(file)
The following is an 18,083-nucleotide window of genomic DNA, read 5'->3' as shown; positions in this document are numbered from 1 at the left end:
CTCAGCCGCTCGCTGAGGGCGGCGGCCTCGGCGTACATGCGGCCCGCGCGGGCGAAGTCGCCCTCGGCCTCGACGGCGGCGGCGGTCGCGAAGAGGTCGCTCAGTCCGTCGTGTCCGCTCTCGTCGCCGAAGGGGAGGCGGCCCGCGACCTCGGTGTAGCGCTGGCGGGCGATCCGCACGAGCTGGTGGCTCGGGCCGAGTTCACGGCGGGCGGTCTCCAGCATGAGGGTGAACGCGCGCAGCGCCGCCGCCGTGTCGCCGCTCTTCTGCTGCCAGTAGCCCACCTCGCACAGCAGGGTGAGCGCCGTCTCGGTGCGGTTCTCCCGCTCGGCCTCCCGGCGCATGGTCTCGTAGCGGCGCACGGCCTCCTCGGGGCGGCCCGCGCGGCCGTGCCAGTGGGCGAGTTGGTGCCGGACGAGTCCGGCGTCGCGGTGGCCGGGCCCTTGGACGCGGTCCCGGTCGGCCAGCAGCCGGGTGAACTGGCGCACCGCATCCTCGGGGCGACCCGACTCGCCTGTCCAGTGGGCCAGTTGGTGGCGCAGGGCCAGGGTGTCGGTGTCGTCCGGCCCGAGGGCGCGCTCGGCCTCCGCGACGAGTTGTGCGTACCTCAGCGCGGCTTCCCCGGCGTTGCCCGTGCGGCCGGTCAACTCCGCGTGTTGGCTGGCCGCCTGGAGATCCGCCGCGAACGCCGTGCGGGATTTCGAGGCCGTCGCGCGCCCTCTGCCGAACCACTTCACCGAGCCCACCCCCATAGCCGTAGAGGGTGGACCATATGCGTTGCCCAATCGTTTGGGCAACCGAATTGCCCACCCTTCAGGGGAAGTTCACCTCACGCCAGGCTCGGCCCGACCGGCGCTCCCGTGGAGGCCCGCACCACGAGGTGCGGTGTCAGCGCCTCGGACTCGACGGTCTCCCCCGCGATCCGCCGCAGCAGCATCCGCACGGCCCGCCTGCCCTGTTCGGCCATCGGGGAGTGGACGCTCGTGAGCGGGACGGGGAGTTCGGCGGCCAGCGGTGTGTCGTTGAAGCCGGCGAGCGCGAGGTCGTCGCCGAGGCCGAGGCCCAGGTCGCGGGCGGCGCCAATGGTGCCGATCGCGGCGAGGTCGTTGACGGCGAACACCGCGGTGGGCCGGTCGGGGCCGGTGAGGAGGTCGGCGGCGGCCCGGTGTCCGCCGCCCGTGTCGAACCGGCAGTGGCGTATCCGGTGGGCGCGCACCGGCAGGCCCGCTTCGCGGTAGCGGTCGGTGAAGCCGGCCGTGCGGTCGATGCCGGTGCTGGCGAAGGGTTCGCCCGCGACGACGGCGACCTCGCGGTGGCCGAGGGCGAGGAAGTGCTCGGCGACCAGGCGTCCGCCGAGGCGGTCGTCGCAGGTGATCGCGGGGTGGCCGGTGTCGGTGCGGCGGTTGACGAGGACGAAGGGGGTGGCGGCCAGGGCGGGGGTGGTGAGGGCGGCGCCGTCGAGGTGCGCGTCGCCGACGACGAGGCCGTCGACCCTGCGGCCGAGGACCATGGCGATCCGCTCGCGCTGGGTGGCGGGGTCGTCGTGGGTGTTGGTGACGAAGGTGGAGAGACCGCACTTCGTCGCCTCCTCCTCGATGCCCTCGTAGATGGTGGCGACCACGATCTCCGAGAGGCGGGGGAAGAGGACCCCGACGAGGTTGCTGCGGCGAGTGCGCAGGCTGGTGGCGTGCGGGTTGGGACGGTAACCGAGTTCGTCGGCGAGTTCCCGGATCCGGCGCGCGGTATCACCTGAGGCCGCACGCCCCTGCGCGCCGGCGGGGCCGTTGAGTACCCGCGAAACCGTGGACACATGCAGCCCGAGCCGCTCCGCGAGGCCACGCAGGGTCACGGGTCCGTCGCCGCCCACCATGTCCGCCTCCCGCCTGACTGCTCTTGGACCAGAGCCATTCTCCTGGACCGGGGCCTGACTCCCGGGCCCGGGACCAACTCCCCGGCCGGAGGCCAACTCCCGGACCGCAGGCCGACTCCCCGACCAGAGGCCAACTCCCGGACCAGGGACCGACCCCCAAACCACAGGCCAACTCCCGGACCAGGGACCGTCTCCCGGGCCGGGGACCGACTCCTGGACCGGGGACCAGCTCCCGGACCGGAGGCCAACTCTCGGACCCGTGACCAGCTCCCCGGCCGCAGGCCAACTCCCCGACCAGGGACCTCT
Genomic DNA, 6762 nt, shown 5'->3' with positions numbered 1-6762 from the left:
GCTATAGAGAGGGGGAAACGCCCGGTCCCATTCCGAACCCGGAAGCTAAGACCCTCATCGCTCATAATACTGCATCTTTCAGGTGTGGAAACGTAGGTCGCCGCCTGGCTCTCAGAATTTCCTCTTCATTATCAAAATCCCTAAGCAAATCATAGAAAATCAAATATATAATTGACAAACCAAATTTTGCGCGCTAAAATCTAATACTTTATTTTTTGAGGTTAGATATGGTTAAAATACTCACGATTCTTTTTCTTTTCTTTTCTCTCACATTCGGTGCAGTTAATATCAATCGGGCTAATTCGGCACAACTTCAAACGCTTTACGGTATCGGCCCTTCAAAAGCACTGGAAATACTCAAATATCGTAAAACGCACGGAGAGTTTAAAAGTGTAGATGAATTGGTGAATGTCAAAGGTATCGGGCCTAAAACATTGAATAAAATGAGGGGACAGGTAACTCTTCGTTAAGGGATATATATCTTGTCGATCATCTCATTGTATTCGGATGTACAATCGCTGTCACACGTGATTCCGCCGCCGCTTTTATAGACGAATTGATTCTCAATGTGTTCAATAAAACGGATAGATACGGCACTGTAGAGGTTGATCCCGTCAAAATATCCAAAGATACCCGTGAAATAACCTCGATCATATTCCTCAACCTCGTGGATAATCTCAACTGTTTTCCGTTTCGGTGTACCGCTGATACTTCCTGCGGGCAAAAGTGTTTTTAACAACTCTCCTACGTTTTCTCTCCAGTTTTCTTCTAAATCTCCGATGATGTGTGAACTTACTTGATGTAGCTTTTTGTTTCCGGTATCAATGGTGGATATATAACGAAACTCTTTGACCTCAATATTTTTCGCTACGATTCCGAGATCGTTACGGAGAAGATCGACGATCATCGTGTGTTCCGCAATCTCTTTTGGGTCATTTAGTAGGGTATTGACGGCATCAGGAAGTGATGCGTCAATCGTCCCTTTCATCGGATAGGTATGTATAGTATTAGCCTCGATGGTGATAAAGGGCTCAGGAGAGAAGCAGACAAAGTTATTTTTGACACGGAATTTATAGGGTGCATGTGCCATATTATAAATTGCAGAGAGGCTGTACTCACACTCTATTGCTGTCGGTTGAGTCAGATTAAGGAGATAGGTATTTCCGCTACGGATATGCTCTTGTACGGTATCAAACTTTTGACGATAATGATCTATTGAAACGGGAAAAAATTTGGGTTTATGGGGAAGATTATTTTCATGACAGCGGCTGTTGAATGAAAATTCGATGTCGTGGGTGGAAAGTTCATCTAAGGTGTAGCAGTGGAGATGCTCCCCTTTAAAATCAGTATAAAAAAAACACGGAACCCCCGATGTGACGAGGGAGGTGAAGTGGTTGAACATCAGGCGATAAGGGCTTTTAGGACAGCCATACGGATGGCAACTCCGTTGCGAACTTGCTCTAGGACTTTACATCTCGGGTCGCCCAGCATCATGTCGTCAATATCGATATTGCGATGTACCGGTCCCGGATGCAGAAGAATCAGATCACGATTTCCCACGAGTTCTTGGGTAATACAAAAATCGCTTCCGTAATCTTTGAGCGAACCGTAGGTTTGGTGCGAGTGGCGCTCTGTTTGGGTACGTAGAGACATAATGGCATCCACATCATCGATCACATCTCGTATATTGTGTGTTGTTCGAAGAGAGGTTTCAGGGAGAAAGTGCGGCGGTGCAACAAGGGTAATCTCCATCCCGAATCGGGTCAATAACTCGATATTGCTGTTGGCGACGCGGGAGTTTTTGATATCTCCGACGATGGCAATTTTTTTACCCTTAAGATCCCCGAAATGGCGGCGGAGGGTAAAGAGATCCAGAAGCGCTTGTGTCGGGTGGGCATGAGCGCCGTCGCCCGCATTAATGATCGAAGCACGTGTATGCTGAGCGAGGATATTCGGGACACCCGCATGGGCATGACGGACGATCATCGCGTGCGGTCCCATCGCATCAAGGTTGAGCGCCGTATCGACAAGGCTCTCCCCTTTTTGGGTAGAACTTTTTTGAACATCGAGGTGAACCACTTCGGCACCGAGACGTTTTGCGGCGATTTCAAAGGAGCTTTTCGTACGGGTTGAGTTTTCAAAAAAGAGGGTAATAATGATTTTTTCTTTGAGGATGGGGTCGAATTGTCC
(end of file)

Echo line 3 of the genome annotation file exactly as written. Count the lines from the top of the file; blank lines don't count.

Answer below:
Genomic DNA, 6762 nt, shown 5'->3' with positions numbered 1-6762 from the left: